In his memoir about growing up in South Africa, Trevor Noah primarily presents the conflict of humans versus society. Because society, politics, and the legal system were dominated by extreme racial segregation during apartheid, Noah's parents constantly faced discrimination. His father was white, and his mother is black.
Apartheid operated at the broadest, national level but also stigmatized individual bodies and behaviors. The mere fact of his existence was a violation of the law which prohibited interracial relationships and might have led to his parents' imprisonment.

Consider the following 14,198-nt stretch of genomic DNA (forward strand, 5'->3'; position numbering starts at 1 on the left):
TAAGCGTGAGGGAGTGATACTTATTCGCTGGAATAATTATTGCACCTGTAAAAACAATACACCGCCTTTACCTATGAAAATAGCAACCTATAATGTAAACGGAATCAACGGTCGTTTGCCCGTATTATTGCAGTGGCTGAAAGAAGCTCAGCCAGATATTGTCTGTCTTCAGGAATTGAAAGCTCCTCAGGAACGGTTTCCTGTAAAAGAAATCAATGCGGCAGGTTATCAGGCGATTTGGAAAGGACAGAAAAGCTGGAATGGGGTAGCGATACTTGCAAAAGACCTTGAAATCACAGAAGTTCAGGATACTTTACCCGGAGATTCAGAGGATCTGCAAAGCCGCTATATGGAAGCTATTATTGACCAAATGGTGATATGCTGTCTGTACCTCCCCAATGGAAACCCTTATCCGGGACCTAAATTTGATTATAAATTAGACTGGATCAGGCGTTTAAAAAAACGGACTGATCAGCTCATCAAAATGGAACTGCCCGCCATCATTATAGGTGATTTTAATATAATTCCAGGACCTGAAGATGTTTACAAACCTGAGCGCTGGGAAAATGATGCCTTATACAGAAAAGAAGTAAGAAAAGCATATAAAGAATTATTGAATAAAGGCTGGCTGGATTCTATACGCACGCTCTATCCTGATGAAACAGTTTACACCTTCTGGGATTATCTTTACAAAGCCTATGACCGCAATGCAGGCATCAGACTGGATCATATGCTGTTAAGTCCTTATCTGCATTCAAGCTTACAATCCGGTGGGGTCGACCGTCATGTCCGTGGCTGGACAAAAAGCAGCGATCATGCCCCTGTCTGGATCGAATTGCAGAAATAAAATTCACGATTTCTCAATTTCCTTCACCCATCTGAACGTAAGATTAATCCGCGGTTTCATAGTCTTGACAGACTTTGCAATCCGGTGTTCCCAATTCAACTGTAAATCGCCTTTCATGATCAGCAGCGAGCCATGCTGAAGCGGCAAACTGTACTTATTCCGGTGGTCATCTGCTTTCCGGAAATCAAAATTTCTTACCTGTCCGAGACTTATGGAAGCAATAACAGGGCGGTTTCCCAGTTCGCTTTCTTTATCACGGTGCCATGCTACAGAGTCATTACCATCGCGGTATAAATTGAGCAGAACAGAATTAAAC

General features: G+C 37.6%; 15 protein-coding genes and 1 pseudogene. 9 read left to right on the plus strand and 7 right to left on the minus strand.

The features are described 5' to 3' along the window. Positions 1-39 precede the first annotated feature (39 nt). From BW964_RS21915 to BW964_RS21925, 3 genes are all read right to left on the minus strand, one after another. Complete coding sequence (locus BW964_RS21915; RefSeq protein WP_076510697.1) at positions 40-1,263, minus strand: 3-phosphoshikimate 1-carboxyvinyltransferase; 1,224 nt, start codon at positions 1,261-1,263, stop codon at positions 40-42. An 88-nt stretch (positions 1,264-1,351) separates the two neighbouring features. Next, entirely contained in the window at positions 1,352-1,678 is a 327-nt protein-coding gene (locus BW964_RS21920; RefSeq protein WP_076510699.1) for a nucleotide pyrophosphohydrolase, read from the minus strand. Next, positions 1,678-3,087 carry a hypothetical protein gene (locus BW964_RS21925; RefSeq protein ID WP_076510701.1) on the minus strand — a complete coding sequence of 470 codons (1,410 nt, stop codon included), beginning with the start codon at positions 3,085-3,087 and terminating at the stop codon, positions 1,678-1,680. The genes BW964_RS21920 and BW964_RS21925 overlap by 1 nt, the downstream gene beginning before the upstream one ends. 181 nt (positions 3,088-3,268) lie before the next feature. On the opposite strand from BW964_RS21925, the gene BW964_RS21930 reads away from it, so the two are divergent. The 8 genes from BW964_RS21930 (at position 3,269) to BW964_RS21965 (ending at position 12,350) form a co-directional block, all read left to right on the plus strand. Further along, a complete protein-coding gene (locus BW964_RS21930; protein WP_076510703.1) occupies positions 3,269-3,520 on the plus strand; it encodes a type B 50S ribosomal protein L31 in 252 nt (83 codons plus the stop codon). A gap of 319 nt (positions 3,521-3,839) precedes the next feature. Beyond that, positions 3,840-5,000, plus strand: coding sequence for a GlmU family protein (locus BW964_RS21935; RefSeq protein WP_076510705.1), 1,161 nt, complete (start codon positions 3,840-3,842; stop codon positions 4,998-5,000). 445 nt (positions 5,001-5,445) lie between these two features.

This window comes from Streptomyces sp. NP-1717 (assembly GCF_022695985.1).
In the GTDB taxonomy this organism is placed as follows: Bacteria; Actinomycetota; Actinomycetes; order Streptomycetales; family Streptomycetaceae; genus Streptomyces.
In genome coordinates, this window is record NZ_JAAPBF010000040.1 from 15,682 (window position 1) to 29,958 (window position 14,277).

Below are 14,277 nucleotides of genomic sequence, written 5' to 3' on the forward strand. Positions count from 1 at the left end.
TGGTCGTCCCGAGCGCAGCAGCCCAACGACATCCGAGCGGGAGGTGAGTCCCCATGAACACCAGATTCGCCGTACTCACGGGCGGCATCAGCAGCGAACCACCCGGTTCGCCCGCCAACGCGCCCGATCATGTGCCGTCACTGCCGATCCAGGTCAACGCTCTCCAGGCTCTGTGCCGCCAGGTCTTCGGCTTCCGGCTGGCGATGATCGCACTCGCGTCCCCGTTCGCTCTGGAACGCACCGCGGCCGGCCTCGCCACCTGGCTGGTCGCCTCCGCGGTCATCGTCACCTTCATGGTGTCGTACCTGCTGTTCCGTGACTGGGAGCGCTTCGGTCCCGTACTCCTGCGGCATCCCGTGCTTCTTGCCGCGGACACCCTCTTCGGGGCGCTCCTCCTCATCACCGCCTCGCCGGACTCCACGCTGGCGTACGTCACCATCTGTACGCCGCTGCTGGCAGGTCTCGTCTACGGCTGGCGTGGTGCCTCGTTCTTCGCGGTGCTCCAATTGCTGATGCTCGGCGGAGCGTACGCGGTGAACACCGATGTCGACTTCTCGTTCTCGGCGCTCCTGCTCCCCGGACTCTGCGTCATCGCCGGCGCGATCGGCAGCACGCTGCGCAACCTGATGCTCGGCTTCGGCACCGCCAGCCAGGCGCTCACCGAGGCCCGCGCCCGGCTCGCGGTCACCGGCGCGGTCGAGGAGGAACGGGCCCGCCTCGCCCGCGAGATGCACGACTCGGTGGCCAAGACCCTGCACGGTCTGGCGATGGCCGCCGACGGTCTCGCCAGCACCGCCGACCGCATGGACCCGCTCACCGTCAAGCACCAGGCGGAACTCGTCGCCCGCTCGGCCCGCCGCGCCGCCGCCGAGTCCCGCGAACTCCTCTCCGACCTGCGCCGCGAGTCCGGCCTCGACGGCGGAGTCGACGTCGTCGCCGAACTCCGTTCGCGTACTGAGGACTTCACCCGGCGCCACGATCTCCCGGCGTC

Another major type of conflict is human versus human. Such conflicts play important roles in Noah's life history. In particular, his stepfather physically abused his mother and once even shot her in the head; fortunately, she recovered.